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March 23, 2010


Owen Sheers - ISBN9780307385833

This subtle and emotionally charged book explores the give and take of humans in the venue of the hypothetical occupation of Great Britain after the failure of Operation Overlord--the D-Day invasion of Europe. Sheers describes a beautiful, serene, and sparsely inhabited Welsh valley not yet entered by the enemy. There are gorgeous descriptions of a fairy-tale-like remote countryside. Into this milieu comes a Nazi patrol on a mission. All of the men of the valley have disappeared to join the resistance movement, leaving behind the women and children now faced with the awesome task of enduring these difficult times without male participation, never mind security and companionship. In this hard-scrabble farming community all is left to the women, who must undertake tasks they are all but physically unable to do, added to their already consuming chores.

The patrol occupies a vacated farm, the former home of an old man and several sons gone to places unknown. The Germans are tasked to search for a map--an important English artifact the Nazis wish to discover. They are also to report on the regional resistance activities. Wearied by five years of uninterrupted combat they settle in, and with the ensuing, worst winter in living memory they are isolated from command. They blend into the situation, relieved to be left out of the war, however temporarily.

There is a gritty account of the women keeping up the home front, interacting with the patrol as required. Originally there is the anticipated hubris of the Germans, but over time the soldiers begin to assist the women in their endeavors. A wary cooperation is achieved. In so doing they rediscover an all but forgotten life where an absence fear marries a plentitude of meaningful activity assisting the women.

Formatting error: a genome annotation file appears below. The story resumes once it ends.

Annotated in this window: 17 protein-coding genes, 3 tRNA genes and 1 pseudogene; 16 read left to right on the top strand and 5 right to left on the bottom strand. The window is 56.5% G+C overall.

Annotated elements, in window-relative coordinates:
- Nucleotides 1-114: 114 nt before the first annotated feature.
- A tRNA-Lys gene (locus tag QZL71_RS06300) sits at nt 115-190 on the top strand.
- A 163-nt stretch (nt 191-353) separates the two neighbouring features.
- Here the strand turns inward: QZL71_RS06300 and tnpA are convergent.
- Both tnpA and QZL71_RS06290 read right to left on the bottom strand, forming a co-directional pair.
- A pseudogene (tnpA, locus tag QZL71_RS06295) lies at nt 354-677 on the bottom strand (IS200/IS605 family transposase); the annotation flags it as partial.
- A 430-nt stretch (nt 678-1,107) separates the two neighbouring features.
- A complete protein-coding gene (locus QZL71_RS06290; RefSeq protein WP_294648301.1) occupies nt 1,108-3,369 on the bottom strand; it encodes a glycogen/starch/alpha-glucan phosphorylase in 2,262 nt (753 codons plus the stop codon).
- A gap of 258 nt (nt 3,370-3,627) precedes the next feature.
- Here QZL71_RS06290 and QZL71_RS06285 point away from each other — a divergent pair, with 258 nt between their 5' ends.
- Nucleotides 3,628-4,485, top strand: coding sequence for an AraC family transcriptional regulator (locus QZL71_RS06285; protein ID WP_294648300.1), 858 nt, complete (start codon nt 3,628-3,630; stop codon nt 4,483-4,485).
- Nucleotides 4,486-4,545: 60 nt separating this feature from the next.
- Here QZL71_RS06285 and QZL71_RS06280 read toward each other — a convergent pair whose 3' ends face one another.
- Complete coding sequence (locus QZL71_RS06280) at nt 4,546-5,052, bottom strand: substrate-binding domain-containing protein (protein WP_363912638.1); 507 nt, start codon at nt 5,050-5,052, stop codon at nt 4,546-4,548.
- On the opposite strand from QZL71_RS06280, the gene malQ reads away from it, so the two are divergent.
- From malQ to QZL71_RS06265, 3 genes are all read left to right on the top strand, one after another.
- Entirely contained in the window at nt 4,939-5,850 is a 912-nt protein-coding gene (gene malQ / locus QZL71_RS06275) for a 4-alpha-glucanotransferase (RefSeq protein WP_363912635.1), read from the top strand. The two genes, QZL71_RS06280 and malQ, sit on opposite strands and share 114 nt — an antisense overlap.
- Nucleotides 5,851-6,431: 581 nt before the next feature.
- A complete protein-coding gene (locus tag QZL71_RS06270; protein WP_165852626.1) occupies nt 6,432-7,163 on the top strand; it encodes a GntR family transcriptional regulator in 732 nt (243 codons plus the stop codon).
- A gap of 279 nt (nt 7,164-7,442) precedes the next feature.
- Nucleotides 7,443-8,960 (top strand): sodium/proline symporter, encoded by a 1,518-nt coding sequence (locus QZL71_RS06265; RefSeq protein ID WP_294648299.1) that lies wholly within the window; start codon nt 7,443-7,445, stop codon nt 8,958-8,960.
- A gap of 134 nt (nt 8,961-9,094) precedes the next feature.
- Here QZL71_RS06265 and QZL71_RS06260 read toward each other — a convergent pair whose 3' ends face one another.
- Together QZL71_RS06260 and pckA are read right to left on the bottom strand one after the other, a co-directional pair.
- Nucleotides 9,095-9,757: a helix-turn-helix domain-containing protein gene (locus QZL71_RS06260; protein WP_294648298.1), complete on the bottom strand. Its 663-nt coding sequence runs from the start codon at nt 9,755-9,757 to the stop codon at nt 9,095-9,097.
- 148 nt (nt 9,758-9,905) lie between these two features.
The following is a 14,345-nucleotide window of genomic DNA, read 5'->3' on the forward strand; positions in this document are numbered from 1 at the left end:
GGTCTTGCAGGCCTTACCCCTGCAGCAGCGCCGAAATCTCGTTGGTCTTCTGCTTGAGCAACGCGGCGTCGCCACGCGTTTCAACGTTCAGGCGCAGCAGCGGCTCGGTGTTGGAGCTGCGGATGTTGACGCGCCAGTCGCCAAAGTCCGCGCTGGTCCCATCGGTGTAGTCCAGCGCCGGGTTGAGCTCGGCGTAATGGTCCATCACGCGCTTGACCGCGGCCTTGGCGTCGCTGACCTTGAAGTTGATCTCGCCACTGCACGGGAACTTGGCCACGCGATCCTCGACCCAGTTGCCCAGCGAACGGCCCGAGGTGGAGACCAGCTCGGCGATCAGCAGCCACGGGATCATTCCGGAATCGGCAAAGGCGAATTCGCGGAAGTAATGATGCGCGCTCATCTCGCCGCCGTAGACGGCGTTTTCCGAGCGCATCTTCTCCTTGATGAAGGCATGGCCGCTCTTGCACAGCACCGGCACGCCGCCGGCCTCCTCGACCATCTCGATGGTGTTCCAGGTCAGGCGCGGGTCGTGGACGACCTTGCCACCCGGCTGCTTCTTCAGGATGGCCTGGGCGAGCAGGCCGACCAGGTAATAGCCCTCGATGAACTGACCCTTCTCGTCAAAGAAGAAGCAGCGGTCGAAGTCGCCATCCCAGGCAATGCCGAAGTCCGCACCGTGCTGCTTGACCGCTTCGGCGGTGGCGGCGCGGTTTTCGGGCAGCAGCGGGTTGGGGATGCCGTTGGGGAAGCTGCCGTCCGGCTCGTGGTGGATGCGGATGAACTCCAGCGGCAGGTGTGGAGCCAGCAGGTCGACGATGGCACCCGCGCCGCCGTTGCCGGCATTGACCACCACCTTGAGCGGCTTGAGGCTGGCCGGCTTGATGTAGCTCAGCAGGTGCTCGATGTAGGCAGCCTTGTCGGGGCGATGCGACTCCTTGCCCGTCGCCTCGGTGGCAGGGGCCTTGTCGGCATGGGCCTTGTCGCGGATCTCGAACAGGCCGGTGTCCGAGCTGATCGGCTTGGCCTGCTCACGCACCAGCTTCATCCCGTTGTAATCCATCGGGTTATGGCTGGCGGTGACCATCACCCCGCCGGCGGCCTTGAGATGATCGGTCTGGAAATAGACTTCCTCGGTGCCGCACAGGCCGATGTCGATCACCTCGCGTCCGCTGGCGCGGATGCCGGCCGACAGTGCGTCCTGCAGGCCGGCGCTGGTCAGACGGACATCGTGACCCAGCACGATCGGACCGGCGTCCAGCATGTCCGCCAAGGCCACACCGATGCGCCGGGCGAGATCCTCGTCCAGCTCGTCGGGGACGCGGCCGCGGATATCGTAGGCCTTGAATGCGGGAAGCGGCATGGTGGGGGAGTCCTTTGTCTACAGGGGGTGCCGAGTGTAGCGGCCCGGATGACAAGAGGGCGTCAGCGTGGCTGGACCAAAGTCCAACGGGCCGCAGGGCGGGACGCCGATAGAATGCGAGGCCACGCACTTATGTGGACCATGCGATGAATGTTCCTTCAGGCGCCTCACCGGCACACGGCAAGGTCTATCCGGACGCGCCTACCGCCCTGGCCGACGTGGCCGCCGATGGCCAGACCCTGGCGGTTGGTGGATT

There are vivid descriptions of place, dialect, attitudes, and the interaction of the two cultures within easy walking distance of each other. There is a felt requirement to resist, but the women cannot fully do so since they desperately need the help. The necessity of survival and preservation of home and livelihood tempers their inclination to reject the men. The narrative explores the way of life in remote areas with few, but good and responsible friends and neighbors, which is no longer possible since existence is unimaginable without the help of the soldiers.

This interdependence results in some near-family types of interaction and several involving a reluctant physical attraction. The wounds, insecurities and tragedies of war are exposed. The well educated officer in charge of the patrol enjoys, with one of the women, discussions of the local myth: that of an ancient Welsh army "sleeping" about, to be wakened in the case of need, and another tale of an old "poet" who, in living memory, sought out the peace of the valley to established a redoubt for scholarly pursuits. The officer and the presumably widowed woman become emotionally involved, which leads to some difficulty with the others, and especially with the residents of the nearby village.

Eventually winter ends and the German occupation reasserts itself. The horrors of Nazi cruelty are brought to the fore, along with hostile native resistance, which complicates the situation for the couple, and leads to a wrenching dilemma for both. The plot ends with a not unexpected yet still unfulfilling climax which is altogether consistent with the primary plot thrust . . . the tragedies of war.

Posted by Curmudgeon at March 23, 2010 1:15 PM